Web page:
NORFOLK

Celebrating 26 Years! Customer Appreciation Day! Friday, November 15th 10am - 6:30pm

Now Showing

Friday, novemBer 8 to thursday, novemBer 14th th

Jackass Presents: Bad GrandPa - 14a

15% Storewide

Off *

Fri & Sat EvEning: 8:45 pm

Free Birds - G

Fri & Sat EvEning: 7:00 pm Sat - Sun matinEE: 2:00 pm Sun - thurS EvEning: 7:00 pm

*Some exceptions apply

Draws • Sampling Sales Reps

thor: the dark World - PG

Please bring non-perishable goods for the food bank or make a monetary donation.

Fri & Sat EvEning: 6:45 & 9:00 pm Sat - Sun matinEE: 1:45 pm Sun - thurS EvEning: 6:45 pm

tickets$ 8/a dult, $ 6/child, tuesday eveninG $ 5 w w w. s t r a n d t h e a t r e . c a 55 Robinson St., Simcoe ( 519 ) 4 2 6 - 2 7 3 6

10 Norfolk St S, Simcoe

519.428.2077

Health Tip of the Week Naturopathic Flu cliNicS

Tuesday, N ovember 12Th

call to book a time (519.426.4275) , available to the public. Egg, needle and preservative free! $22+hSt/person

FOOD

AUTOBAHN

DRIVE

in support of the Food Banks of Norfolk County

Sunday, November 17th

ROAD RALLY

Start Time: 1 p.m. to approximately 3 p.m. Location: Simcoe Volkswagen, 370 Queensway West, Simcoe The Road Rally will start at Simcoe Volkswagen and head to Delhi, then over to Waterford, on to Port Dover and will finish at Simcoe Volkswagen. Special check points are required in Delhi, Waterford and Port Dover where you will receive a ballot – collect all three ballots and you will be entered in a grand prize draw to win a pair of Toronto Maple Leaf home game tickets. Additional prizes to be drawn. VEHICLE ADMISSION: ANY NON-PERISHABLE FOOD ITEMS or $5.00 DONATION

519.426.4275

www.armstrongclinic.com 55 Kent Street South, Simcoe

Everyone is welcome to enjoy the fun. Donations will be received at the dealership.

To register, please call 519-426-6150 or email tdean@simcoevw.ca


NORFOLK HUB, November 5, 2013 page 10


Victoria E ldErcarE

NORFOLK HUB, November 5, 2013 page 11

www.victoriaeldercare.com 519.429.2644 Roulstons’s Wellness Centre, 65 Donly Dr. N. Simcoe N3Y 0C2

Companion Visits  oVernight Companion  VaCation Companion errand & appointment Companion  mediCation reminders  household Chores

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Thanks for Zipping through the Hub! lpfun.ca 1-877-743-TOUR — TRADITIONAL TURKEY SUPPER Wednesday, November 6th, @ 5:30 pm. Adults $15 and 12 & under $7. Advance Ticket Sales only. OLD WINDHAM UNITED CHURCH, 30 Glendale Cres., Simcoe. Call: (519) 426-0869. — Frosty Fair - Saturday, November 9th, 9 am to 12 pm, Christmas Bazaar featuring Baking, Penny Table, Crafts, Jewelry, Books, Surprise Packages, Christmas Items, General Store and more. St. James United Church, 150 Colborne St. S. Enter off parking lot. Accessible. — FALL POTTERY SALE - November 8th, 9 am to 8 pm and November 9th, 9 am to 5 pm at the First Baptist Church, 129 Young St., Simcoe, beside the Talbot Street Arena. Enter a draw for a beautiful piece of Handcrafted Pottery. Enjoy coffee and goodies on us! Give a Gift of Local Talent. — Simcoe & District Youth Soccer Club 2013 Annual General Meeting - November 12th, at 7 pm at the Simcoe Public Library, 46 Colborne St. S. Simcoe. For inquiries Contact: Club Manager Bev Suggett by email clubmanager@simcoesoccer.ca or mail Club Manager, SDYSC Inc. PO Box 1012, Simcoe, ON. N3Y 5B3.

— Lynn Valley Trail Association Annual General Meeting on Thursday, November 14, 7:30 - 9:00 pm at the Port Dover Community Centre. Guest speakers will be Mark and Joanne Gamble, “A Hiking Tour of Europe”. Light refreshments... everyone welcome. — FESTIVE FARE & LUNCHEON - Saturday, November 16, 10 am to 2 pm. OLD WINDHAM UNITED CHURCH, 30 Glendale Crescent, Simcoe. Lunch and Bake table, deli, pickle table, frozen pies, new & nearly new table, and other vendors. Come and enjoy lunch. — “Scams, Fraud, and Identity Theft” - OPP Constable Ed Sanchuk will speak on this topic at Grace United Church, 18 Chapman St. West, Port Dover, at 5 pm Thursday November 21st. Soup and bun supper to follow (Free will offering). RSVP Nancy at (519) 583-3937. — St. Paul’s Presbyterian Church in Simcoe is holding its annual Holly Lunch and Bazaar on Saturday November 23rd from 11 am to 2 pm. Visit for lunch and enjoy the silent auction and sales of hand-crafted jewelry, fresh baking and frozen ready-to-bake pies (small turkey, beef, and large fruit). The church is located at 85 Lot street in downtown Simcoe, across from the public library. — The Salvation Army Simcoe Community Church, 184 Colborne St N, Simcoe, Angel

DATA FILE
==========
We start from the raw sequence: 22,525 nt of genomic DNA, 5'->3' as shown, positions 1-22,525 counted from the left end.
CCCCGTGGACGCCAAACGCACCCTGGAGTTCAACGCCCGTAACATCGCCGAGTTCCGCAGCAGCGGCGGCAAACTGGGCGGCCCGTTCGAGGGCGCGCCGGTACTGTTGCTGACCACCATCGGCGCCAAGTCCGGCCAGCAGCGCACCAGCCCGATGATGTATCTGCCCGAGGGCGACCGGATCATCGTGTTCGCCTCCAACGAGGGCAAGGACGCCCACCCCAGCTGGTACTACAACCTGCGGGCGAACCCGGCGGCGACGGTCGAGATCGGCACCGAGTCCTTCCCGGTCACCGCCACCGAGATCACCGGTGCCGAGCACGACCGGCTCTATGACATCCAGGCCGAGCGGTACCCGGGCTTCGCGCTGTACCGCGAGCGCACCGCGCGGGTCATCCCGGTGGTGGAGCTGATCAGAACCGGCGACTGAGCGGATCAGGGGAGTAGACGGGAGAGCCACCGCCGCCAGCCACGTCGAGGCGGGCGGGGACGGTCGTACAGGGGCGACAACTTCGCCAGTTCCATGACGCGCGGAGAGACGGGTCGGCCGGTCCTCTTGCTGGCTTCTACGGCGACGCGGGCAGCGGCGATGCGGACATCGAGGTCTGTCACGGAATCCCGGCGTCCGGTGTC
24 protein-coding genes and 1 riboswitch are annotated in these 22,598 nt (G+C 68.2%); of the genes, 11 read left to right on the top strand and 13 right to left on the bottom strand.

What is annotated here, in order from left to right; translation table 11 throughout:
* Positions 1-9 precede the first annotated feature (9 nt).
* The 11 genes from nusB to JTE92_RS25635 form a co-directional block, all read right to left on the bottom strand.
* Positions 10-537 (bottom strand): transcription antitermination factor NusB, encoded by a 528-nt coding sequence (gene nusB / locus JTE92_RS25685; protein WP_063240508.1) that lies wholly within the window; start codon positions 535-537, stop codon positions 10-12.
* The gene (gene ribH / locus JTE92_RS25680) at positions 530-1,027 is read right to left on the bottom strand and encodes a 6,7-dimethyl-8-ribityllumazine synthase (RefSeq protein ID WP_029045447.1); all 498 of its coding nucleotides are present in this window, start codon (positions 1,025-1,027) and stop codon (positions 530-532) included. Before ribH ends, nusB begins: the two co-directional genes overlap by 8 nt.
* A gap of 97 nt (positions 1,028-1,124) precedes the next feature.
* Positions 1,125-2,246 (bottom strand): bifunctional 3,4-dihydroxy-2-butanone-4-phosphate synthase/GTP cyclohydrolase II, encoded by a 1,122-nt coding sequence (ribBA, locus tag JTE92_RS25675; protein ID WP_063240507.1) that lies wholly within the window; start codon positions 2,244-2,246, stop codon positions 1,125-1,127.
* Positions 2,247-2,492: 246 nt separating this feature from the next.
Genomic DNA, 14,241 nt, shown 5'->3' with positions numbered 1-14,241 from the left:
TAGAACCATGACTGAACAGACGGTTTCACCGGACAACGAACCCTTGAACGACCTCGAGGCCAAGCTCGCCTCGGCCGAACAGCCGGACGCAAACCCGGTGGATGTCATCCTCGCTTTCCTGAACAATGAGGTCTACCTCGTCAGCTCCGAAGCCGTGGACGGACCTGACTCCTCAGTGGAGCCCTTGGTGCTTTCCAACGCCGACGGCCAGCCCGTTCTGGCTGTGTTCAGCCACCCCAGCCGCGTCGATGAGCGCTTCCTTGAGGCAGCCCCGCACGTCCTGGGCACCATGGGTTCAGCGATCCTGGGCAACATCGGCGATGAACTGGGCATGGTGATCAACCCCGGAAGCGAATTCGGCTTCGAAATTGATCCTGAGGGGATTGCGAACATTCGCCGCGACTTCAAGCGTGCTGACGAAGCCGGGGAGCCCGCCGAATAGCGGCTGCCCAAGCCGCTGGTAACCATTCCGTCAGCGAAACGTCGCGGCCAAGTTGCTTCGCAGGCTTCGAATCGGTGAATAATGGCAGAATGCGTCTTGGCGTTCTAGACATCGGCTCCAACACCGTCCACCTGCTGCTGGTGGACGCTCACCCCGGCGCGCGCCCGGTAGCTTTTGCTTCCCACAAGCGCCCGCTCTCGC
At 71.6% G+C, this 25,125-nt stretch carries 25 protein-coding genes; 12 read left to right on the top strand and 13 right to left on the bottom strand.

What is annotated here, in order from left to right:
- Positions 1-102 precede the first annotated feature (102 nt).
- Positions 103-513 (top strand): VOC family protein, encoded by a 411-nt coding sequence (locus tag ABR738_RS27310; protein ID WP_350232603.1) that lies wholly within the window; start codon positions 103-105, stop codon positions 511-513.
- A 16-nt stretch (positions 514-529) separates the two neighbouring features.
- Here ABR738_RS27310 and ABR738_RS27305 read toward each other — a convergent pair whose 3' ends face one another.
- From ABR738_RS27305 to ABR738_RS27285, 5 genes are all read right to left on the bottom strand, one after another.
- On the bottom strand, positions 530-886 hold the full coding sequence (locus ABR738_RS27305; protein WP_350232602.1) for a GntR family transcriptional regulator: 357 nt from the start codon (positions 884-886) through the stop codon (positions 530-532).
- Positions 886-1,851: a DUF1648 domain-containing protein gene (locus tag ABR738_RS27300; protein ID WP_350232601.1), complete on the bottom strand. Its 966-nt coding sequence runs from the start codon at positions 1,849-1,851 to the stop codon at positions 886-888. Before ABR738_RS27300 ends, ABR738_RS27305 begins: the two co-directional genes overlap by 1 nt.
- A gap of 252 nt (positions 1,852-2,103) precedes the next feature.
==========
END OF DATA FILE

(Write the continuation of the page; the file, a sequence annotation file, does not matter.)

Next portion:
Alpine Alps Andes Appalachian Avalanche Basin Cascade Chain Climbing Clouds Erosion Everest Foothills Glaciers Goat Highlands Himalayas Lake

Lion Pass Peak Plateau Range Robson Rockies Shadow Sheep Slide Snowcap Summit Towering Trail Tree line Valley Volcanic Waterfalls

Solution: It isn’t the mountains to climb (that wear you out; it’s the pebble in your shoe.)

H U B S E A R C H

Mountains Solution: 25 letters

Bazaar & Luncheon - Saturday, November 23rd, 10 am to 2:30 pm. Crafts, Baked Goods, Christmas Puddings, White Elephant Table and Silent Auction, Cabbage Rolls or Turkey Pot Pie Meal $10 per person. Call (519) 426-5420 for Luncheon Tickets. — WATERFORD LIONESS CHRISTMAS HOUSE TOUR - Sunday, November 24th from 1 pm to 4 pm. Tickets are $12 each and available from Lioness Val (519) 443-5614, Lorna (519) 443-7011 or Mary Anne (519) 443-0729. — The CARILLON BELLES Simcoe Chorus, a member of Sweet Adelines International, presents "HARMONIZE THE WORLD" under the direction of Joan Minns and Heidi Bowman. This concert is being held at the "LIGHTHOUSE FESTIVAL THEATRE" on November 24, from 2 pm to 4 pm. Special Guests are THE FIVE GUYS Afterglow - light refreshments - Tickets are $15 from chorus members, or can be purchased at the Lighthouse Festival Theatre. A portion of the proceeds go to the Haldimand & Norfolk Women's Services. For more information, call (519) 583-2221 or (519) 420-7422. — Delhi United Church Christmas Bazaar 105 Church St. W., Delhi, December 7, 10 am to 2 pm. Lunch is available anytime. Includes frozen pies, baked goods, penny table, handicrafts, attic treasures and more.

For sale: KHS 29er

Hydraulic Brakes, $649 Last One, Call Now!

OntariO’s sOuth COast BiCyCles and tOurs inC. JOhn FultOn

WBi PRoFESSional BicyclE mEchanic touRS, REPaiRS, REntalS, SalES oF Quality PREoWnED BikES tanDEm, RoaD & mountain BikE REntalS Fully SuPPoRtED GuiDED & SElF-GuiDED touRS lakE ERiE WatERFRont tRail niaGaRa to Point PElEE

FREE Pick-uP & DElivERy (PoRt DovER & SimcoE) fulton@kwic.com • 519 428-3428 • Cell 519 429-8184


NORFOLK HUB, November 5, 2013 page 12

Thank You Ike

Photos by KalCommodore.com


Norfolk Hub - Ike Remembers